“Gratitude is the open door to the power, the wisdom, the creativity of the Universe. You open the door through gratitude.” ~Deepak Chopra
May McCarthy is grateful. As a sophomore in college in 1982, she started a business with her sister that grew to 250 employees and franchises in four different states. She went on to start six more companies and for the past 30 years has served as an angel investor. She calls herself the ‘mini shark’ or ‘sharkette’ of Shark Tank. She mentors and consults with CEOs, sits on several company boards, and speaks and teaches others to use gratitude to fuel their success.
May attributes her tremendous accomplishments to her daily practice of gratitude. Expressing gratitude is part of my morning routine as well. But here’s what’s different about her practice. May sets goals and then expresses gratitude for attaining those goals before she achieves them. In other words, her practice of gratitude is not for past success but for her future success, as if she already has the results she wanted. Is this the key to success? I certainly wanted to know more!
Bonnie Marcus: When did you first recognize that gratitude contributed to your success?
May McCarthy: Well, I can tell you when I started to recognize gratitude helped was when I started my first of the seven businesses as an adult, just before my sophomore year in college. What I’d be grateful for was achieving sales projections. When you’re doing a startup you are always making sales projections. When you achieve them, you get so excited, and you’re so grateful. Then I found that I started to get more confident in my ability to achieve my goals. And I started being grateful for achieving them in advance. What ended up happening is, I’d get all these intuitive insights, sometimes to do things that didn’t make sense. But when I did them, we would achieve and often exceed our goals. I discovered that when I was continuously using gratitude as part of my goal attainment strategy, I was actually cultivating my intuitive mind.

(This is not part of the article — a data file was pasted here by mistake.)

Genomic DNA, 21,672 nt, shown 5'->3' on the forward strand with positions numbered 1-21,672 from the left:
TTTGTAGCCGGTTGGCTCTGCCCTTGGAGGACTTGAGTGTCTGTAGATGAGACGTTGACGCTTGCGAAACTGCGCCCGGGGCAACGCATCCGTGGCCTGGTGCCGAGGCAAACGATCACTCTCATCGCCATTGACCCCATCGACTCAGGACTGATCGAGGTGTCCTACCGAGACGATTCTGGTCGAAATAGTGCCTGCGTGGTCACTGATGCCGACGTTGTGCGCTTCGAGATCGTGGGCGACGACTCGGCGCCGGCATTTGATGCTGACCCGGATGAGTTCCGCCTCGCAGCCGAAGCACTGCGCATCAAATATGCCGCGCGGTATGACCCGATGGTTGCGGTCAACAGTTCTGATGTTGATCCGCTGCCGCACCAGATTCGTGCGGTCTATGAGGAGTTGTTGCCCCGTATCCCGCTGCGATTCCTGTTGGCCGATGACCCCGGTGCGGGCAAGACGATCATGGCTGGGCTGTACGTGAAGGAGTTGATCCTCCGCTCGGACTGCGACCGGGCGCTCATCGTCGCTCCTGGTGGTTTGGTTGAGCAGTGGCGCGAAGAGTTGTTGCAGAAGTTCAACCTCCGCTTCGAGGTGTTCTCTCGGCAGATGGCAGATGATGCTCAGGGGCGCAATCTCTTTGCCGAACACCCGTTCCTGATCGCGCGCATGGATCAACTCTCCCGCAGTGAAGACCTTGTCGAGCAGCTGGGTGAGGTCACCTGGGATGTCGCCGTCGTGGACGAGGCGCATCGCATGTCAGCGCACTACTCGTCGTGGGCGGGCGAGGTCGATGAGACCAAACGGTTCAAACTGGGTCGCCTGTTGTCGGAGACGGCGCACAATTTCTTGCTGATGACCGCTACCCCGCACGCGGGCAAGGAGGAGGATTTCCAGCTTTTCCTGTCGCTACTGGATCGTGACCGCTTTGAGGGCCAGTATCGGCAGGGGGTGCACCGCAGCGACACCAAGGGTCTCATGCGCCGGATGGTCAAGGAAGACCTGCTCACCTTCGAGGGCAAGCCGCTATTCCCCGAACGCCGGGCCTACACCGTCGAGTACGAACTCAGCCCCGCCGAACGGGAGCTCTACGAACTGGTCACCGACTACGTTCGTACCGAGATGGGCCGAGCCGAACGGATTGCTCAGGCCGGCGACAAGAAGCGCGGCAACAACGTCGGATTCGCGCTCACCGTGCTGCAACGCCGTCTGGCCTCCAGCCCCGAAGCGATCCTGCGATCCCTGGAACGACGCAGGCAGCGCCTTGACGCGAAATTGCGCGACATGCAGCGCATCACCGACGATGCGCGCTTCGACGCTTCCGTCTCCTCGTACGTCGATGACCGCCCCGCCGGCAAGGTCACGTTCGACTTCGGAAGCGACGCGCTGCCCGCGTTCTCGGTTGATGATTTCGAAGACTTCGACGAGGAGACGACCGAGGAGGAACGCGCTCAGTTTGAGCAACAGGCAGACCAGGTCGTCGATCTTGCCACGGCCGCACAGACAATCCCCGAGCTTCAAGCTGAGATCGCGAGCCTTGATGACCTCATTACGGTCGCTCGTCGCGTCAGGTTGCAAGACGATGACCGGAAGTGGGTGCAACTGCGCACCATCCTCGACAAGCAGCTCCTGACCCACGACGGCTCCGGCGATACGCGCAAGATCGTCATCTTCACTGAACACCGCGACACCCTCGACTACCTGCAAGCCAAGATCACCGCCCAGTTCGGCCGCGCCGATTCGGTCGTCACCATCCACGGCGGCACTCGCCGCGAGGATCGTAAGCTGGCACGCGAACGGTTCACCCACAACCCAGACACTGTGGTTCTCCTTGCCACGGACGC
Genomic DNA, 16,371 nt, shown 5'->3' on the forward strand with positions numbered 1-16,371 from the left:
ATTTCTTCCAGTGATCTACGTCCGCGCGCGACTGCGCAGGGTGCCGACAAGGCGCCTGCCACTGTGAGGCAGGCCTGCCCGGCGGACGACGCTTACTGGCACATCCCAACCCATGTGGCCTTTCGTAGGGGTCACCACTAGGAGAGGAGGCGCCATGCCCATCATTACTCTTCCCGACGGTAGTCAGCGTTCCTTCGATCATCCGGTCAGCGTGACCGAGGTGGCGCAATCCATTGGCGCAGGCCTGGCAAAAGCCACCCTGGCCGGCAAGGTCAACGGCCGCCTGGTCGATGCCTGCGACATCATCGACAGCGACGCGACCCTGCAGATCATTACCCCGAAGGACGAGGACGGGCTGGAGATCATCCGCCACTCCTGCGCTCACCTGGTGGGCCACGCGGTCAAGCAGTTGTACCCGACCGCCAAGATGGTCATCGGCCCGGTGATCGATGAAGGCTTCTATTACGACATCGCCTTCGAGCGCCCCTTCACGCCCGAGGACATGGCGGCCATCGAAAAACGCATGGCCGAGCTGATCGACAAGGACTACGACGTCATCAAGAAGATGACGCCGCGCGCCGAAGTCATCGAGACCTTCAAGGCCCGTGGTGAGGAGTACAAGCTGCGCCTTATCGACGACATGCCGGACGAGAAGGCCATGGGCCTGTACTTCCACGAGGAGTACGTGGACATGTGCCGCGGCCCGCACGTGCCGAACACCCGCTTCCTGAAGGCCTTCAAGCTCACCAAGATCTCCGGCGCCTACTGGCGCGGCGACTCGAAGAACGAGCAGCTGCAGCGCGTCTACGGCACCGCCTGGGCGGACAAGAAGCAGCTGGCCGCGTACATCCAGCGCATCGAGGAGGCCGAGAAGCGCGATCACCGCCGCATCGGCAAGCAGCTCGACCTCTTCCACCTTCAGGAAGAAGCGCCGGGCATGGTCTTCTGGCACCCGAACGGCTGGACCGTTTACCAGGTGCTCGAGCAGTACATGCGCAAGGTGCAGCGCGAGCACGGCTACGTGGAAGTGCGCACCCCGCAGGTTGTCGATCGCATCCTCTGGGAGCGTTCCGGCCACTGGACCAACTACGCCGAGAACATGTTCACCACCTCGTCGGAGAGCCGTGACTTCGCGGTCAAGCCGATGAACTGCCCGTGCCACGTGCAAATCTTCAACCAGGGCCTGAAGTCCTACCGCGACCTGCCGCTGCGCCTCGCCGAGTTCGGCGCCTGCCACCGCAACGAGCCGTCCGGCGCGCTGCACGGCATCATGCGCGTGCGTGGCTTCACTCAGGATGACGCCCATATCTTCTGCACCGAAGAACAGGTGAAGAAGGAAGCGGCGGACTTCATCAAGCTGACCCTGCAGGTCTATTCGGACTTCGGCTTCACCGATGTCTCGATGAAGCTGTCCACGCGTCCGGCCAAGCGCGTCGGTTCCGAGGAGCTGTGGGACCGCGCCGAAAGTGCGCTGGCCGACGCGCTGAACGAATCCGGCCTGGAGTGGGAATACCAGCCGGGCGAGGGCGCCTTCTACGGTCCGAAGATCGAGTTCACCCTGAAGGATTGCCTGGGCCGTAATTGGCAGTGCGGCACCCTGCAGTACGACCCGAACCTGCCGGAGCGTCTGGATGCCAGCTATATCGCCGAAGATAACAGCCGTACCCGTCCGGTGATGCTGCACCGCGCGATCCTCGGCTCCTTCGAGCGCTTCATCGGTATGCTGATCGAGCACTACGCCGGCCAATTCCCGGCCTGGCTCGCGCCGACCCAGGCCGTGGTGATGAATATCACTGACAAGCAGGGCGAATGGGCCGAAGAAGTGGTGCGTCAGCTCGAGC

As I started to be grateful for the things that I wanted in advance, like great employees that worked for us, that were easy to manage and self-starters and things like that, what I ended up finding out was that I could notice more possibilities to take some action that was in alignment with my goals. So gratitude somehow had this ability to illuminate more possibilities. So I started to become grateful for things I wanted, and worded it as though I already had it.
Marcus: This is really interesting. The way most people would practice gratitude would be for things in their present or past, like, ‘I’m grateful for that new client that came along.’ or ‘I’m grateful for the opportunity to have a relationship with somebody.’ We think about it in the present or past, but not the future. What you’re saying is once you identify what you want, express your gratitude as if you already have it.
McCarthy: That’s the important part. Inc. Magazine called my morning goal-planning meeting using gratitude a ‘simple morning routine to prime your brain for success’.
What I ask people to do is be grateful for what they have. And then be grateful for what they want as though they already have it. So instead of someone saying, ‘I want to lose 10 pounds’, they need to describe it with gratitude as though they’ve already achieved what they want. So I ask people, ‘Well if you did lose 10 pounds or if you did become debt-free, or if you did find the love of your life, what would your life be like? Describe that with gratitude. Start being grateful for having already received it.’ Then they might say, ‘I’m so grateful that I’m physically fit, trim, toned, and energetic, in a pain-free body that’s easily able to move through life.’ And what will happen is possibilities to make that true will illuminate themselves.
Marcus: How do you advise people to express that gratitude? Is it in a journal? Is it verbally? Is it a daily practice?
McCarthy: The routine takes 25-30 minutes every morning. The first thing that you should do is spend about 5-10 minutes reading something inspirational. And I usually advise reading short stories about people achieving the kind of success that they want. And then, for 10 minutes, write out a gratitude letter. ‘I’m so grateful for all these things I have. I’m so grateful for all these things I want.’ But describe them as though you already have them. And then the third step, which takes about 5 minutes, is to read what you just wrote out loud, with emotion. ‘I am so grateful that I am physically fit.’